After scoring in each of the first three games last year, Bennett managed just two more touchdowns the rest of the way, and he topped 80 yards receiving only once all season. And though he played 16 games, Bennett was hobbled for much of the season by a hyperextended knee, as well as by an inconsistent Giants offense that failed to pass for more than 250 yards in seven of its last nine games. A massive 6-6, 270, Bennett uses size more than speed to beat defenders. His large frame is also an asset in the red zone where he saw 16 targets last season, seven inside the 10-yard line. Now that he's in Chicago, Bennett will have Jay Cutler getting him the ball, but it's unclear how the Bears will incorporate the tight end into the offense. Last season, the Bears threw to No. 1 tight end Kellen Davis only 44 times, but Davis is not known for his pass catching, and in any event, there's an entirely new coaching staff calling the plays. New offensive coordinator Aaron Kromer, who spent the last five years in New Orleans and filled in as head coach early last year, is likely to be more tight-end friendly, and the entire offense should move at a faster pace.
Bennett brings his talents to the Giants after spending the last few seasons playing behind Jason Witten in Dallas. The Giants had a hole at tight end with both Jake Ballard and Travis Beckum rehabbing ACL injuries, giving Bennett an opportunity to carve out a prominent role in the passing game. Bennett could prosper working between the numbers with Victor Cruz and Hakeem Nicks attracting attention from opposing defensive backs. Bennett is a huge red-zone target at 6-6 and has good speed for his listed playing weight (270), but he showed up to offseason workouts at 291 pounds, reviving the work-ethic issues that dogged him in Dallas. Bennett has the talent and opportunity to produce, making him an intriguing fantasy considering -- as long as proves heís matured.
Bennett turned in a solid effort in 2010 as Dallas' second tight end, but didn't definitively establish himself as Jason Witten's heir apparent. He lacks breakaway speed but otherwise has the physical tools to be a potent weapon in the passing game, especially in the red zone, but so far in his career Bennett hasn't shown the focus or discipline necessary to take full advantage of his gifts. With the more polished John Phillips returning from injury, Bennett may have to take a step forward in his development to keep his TE2 spot on the depth chart.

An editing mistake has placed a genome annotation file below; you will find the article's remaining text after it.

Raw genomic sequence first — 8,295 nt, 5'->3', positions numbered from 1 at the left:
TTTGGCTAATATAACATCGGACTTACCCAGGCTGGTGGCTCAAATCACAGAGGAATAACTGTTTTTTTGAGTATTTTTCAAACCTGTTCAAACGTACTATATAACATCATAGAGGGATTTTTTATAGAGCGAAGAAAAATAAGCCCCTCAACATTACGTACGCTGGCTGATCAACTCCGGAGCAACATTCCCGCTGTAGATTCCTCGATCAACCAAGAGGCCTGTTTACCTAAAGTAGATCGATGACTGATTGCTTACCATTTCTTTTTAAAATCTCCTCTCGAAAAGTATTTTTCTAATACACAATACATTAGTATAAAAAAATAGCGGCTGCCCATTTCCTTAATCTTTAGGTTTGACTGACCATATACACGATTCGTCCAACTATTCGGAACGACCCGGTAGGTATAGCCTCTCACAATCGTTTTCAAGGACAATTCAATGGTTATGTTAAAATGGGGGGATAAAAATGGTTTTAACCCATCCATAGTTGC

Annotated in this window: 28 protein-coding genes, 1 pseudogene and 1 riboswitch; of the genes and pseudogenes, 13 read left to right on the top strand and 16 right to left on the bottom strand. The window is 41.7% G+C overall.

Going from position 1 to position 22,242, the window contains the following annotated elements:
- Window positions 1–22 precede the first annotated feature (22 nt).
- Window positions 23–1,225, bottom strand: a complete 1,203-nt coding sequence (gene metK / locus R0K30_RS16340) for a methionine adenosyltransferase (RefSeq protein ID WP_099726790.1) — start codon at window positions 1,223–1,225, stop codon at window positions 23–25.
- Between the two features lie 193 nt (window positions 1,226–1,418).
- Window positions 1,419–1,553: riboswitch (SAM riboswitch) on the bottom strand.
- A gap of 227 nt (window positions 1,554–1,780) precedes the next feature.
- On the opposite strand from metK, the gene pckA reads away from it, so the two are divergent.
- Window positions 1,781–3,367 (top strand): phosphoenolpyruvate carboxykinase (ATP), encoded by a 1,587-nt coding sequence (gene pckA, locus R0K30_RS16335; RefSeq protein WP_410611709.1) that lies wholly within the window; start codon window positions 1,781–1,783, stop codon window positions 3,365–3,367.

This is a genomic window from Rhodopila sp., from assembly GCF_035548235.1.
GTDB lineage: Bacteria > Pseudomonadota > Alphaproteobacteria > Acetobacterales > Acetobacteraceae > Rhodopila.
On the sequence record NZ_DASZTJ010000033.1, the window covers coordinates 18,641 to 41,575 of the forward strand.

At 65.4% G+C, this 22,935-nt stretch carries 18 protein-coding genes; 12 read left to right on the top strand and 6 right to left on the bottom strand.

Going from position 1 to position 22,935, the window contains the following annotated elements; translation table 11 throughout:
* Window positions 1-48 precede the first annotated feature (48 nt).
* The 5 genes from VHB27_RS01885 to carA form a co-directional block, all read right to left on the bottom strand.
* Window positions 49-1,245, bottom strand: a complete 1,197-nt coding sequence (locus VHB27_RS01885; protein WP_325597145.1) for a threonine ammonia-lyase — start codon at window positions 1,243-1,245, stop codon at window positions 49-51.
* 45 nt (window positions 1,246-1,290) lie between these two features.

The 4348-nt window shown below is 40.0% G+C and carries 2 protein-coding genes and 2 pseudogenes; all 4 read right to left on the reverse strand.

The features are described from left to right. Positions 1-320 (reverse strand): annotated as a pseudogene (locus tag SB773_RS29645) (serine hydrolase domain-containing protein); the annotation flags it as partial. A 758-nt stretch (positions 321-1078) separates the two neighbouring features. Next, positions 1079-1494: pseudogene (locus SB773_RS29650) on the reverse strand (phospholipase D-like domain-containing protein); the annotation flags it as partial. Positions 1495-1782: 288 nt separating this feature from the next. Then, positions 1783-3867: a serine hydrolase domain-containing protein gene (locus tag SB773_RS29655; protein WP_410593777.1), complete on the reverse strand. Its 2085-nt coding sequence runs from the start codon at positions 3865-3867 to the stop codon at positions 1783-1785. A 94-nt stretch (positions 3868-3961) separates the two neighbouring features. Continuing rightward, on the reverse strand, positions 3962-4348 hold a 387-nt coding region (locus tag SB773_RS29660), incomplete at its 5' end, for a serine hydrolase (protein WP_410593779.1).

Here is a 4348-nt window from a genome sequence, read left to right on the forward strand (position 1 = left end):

Bennett took a step back last season as a second-year pro and caught only 15 of the 30 balls thrown his way. He wasnít used much in the passing game after a strong preseason and then missed two late-season games due to a concussion. Bennett squabbled with offensive coordinator Jason Garrett over his role, and where that leaves him for 2010 is unknown at this point. In any event, Jason Wittenís dominance doesnít provide a lot of leftovers for Bennett, even though Bennett has good size (6- 6) and speed for the position.
Bennett very quietly recorded four touchdowns last season, playing second fiddle to Jason Witten. While Bennett has excellent size (6-6, 259) and good speed for the position, itís hard to imagine him having an enormous role with Witten, Roy Williams and three quality running backs on the roster. Should something happen to Witten, however, Bennett has a good deal of upside, so long as he keeps his focus and maintains his consistency. Thereís little doubt about the 22-year-oldís physical skills, so bump him up a bit in keeper leagues.
Backup TE will learn from one of the best in Jason Witten.